Previous Challenge Entry (Level 4 – Masters)
Topic: NEIGHBOR (06/01/17)
- TITLE: The Knife Fight
By LeslieJean Anderson
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Funny how neighborhoods can change. When we moved into our dream house on a lake in central Texas, we were surrounded by happy families and long-term residents. Then within eighteen months, everything changed. Houses began to sell, and suddenly we were in the middle of an unstable renter neighborhood. What had happened?
For months, I’d been aware that several families were living on the property next door. Cars full of young males were going in and out of the driveway at all hours of the day and night. Some of them seemed threatening. Sometimes they wandered around aimlessly. I was often home by myself, observing this from my back yard. I no longer felt safe.
Now there had been violence. The next morning, when I saw blood on the driveway next door, I called the Sheriff’s office. I was told that there had been a knife fight. Nobody had been killed, but two people were in the hospital. One of them was a pregnant young woman who lived there and the other was an intruder with injuries. But that was all they would tell me.
A pregnant woman? Then I remembered her – young and slender. I had spoken to her tall and well-spoken young husband when they’d first moved in. I hadn’t known she was pregnant – but then again I worked during the day, so I didn’t interact much. I remembered her name was Maria. Her parents lived there too, and they didn’t speak English.
When Clark came home from work, I told him what I knew.
“These are not normal neighbors, Clark. There’s something weird going on over there. I’m sure it’s gang-related,” I said anxiously.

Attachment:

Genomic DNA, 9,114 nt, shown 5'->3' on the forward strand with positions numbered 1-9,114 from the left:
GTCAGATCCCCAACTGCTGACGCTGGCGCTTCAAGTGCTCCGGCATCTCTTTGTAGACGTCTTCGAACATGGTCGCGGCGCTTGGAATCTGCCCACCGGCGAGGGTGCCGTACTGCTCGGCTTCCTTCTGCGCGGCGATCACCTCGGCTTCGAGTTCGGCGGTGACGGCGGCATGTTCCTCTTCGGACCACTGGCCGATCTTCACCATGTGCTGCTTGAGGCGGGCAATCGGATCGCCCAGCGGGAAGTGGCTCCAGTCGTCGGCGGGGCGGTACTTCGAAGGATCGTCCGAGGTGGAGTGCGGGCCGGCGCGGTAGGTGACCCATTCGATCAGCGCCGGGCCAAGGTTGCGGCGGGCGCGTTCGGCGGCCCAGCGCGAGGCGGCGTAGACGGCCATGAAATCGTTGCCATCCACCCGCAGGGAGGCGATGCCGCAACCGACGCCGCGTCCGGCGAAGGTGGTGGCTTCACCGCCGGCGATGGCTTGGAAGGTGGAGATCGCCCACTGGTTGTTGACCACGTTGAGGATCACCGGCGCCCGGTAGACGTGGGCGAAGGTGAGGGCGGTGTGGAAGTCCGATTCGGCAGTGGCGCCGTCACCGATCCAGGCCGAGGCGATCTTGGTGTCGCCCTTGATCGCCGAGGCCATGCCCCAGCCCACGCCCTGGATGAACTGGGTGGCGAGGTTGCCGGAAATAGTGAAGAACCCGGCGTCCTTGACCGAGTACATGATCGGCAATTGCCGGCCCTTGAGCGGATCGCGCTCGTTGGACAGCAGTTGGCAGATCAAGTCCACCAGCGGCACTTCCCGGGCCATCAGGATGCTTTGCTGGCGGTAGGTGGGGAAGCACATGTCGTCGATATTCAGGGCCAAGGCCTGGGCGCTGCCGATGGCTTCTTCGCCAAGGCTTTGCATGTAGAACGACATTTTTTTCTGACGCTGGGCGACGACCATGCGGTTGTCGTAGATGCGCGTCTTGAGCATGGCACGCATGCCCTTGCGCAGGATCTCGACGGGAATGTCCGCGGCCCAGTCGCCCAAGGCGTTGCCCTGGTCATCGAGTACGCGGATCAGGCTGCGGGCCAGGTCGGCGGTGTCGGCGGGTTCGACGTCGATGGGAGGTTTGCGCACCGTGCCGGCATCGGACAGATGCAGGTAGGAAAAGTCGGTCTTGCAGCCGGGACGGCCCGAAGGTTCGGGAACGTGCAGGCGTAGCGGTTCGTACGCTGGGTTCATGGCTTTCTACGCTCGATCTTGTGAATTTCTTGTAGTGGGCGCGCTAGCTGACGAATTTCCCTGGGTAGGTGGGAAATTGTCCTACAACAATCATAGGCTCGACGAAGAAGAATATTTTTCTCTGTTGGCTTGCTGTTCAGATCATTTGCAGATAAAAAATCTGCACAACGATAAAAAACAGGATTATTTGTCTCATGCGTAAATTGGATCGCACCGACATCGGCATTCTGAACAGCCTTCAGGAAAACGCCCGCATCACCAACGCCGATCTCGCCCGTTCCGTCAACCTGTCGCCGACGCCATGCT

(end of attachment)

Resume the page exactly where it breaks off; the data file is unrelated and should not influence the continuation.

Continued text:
“So, who won the knife fight?” he inquired with a slight smile.
“Sounds like the husband did.”
“Then we need to align ourselves with the winning gang. After all, they’re our neighbors.”
My mouth dropped open. He wasn’t kidding.
“Bake your best brownies. We’re going over and show concern, right after church tomorrow.”
The next afternoon Clark rang their doorbell. I stood beside him with the brownies.
The well-spoken young husband answered, and I let my husband do the talking. I couldn’t believe we were making nice with violent criminals. But I could also see that Clark was genuinely concerned.
“Only the intruder was hurt, but the baby was born a bit premature,” the young husband was saying. “They’ll be in the hospital a couple of weeks, but they are both going to be ok.”
As I listened to their conversation, I suddenly felt ashamed. I hadn’t even stopped to think about how an incident like this could affect a young expectant mother and her newborn. I stepped forward and handed him the brownies.
“Here is some comfort food for you all. I am very glad that nobody here was hurt. Please tell Maria that I’ll be in touch when she comes home with the baby.”
He nodded, accepted the brownies and we left.
“I need to repent,” I said to Clark when we got back to the house. “You were right to think of them as neighbors first, instead of judging them like I did. We don’t even know for sure they are gang people.”
He grinned. “What would Jesus do, Honey?”
I smiled back at him. How lucky I was to have a husband so in tune with the Spirit.
True to my word, I went over with a baby present a few weeks later. I met Maria’s parents, both of whom had been hired by the local school district, and we all chatted like regular people. Their English was better than I realized. And I was happy I was no longer living in fear and anxiety and suspicion.
Clark retired a year later, and we sold the house. When we moved, they came over to bid us farewell, giving us hugs and thanking us for our earlier kindness.
Just like normal neighbors.
716 words This is a true story.
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